Oh boy, let’s talk about one of the oinkiest stars of “Green Acres.” Arnold Ziffel was a scene-stealing pig all throughout the show’s run.
No, you are not dreaming. Arnold Ziffel happened to be the pig owned by Fred and Doris Ziffel on the hit CBS show.
They had no children. Arnold was there for them. He always communicated by oinking his approval or disapproval. First, Fred understood him. Second, Doris understood him. Third, even Mr. Haney, played by Pat Buttram, understood him, too.
Who didn’t understand Arnold? Oliver Wendell Douglas, the city-slicker played by Eddie Albert. In other words, the New York City attorney never understood pig talk. Most importantly, those scenes between Albert and Arnold are some ripe entertainment for “Green Acres” fans.
Arnold Gives ‘Green Acres’ Coveted Recognition
How good a job did Arnold do? Well, he won a “PATSY” (Picture Animal Top Star of the Year) Award three times. Above all, it was given to the best performance by an animal.
He took home the coveted honor in 1968, 1969, and 1971. In 1967, Arnold finished third behind Judy the chimp for “Daktari” and Flipper the dolphin for “Flipper.” Stout competition, to be sure.
The “PATSY” Award is from 1939 and was created by the American Humane Association’s Hollywood office. In other words, it was a real award shelved in 1986 due to lack of funding.
Arnold happens to be trained by noted celebrity animal trainer Frank Inn, who has Higgins in his crew.
You remember Higgins, don’t you? No? OK, he was the “Dog” on “Petticoat Junction.” After that, millions of moviegoers around the world in the 1970s came to know him as “Benji.” Yes, that same pooch on the small screen made some big-screen bucks.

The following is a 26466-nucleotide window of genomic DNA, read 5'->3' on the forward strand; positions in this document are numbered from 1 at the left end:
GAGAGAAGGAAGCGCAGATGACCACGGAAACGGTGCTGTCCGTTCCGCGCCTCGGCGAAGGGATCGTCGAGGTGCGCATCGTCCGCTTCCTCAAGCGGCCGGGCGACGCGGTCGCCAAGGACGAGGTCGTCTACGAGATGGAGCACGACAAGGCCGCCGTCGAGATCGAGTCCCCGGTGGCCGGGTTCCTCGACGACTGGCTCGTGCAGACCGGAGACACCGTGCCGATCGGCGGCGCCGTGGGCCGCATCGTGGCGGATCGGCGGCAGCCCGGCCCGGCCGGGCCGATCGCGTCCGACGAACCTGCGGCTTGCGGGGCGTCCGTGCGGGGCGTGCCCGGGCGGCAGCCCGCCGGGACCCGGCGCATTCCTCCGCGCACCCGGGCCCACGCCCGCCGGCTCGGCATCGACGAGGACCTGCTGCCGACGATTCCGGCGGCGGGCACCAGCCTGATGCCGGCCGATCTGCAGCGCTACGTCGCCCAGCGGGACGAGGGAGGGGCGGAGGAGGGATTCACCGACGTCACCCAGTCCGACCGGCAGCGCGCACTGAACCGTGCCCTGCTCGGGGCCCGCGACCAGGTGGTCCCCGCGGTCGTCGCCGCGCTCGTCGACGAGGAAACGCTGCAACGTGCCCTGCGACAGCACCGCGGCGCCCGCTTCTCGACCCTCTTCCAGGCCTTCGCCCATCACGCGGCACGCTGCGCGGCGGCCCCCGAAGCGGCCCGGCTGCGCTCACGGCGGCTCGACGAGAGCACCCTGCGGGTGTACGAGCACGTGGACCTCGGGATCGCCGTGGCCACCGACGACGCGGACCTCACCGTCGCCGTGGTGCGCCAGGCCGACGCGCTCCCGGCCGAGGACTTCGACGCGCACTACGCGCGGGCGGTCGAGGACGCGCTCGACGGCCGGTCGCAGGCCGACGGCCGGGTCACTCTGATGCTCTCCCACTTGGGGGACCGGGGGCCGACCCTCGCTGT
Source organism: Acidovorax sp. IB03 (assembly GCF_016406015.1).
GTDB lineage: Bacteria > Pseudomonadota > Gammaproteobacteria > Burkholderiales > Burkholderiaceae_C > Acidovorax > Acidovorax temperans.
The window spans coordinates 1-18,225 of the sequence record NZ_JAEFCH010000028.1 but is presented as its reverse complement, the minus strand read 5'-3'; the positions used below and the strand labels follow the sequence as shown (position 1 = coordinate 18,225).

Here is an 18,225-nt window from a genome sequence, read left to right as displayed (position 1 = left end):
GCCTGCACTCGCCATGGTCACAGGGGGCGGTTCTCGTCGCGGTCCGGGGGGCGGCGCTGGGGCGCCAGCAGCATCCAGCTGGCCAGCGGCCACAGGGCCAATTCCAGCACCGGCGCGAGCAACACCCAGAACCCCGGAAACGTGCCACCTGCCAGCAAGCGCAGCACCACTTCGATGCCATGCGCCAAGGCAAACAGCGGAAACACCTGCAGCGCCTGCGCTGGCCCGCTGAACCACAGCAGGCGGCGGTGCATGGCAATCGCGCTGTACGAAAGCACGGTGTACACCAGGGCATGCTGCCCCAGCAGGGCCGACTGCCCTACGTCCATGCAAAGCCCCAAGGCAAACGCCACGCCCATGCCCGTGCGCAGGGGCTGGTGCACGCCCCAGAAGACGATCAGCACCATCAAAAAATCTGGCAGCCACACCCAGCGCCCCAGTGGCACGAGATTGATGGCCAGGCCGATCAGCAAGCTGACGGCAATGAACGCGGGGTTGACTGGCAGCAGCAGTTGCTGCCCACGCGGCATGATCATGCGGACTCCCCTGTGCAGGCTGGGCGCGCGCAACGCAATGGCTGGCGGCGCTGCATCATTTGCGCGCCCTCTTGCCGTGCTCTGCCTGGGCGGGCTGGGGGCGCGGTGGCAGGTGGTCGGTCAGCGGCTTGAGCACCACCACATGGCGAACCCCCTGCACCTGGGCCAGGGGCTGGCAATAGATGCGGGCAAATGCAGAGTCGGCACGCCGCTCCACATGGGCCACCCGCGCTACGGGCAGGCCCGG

Mr. Haney Acts A Lot Like Elvis’ Manager
Speaking of Mr. Haney, did you know that Buttram based his character off of Elvis Presley’s manager? It’s true.
Buttram, whose “Green Acres” character is pretty much a con man looking for a quick deal, uses Parker as a model for Mr. Haney.
Additionally, Buttram and Parker knew one another from working in the circus industry. Parker obviously pretty much ripped a lot of money away from Presley as his manager.
He took half of everything Presley earned. That was at a time where most entertainment managers took 15 percent or 20 percent from their stars’ earnings. In other words, “The Colonel” would never admit that what he was doing was sneaky or unfair.
Moreover, his ways made him one of the entertainment world’s richest men. Obviously, it did not earn Parker a lot of respect. He did outlive Presley by 20 years, dying in 1997 after suffering a heart attack.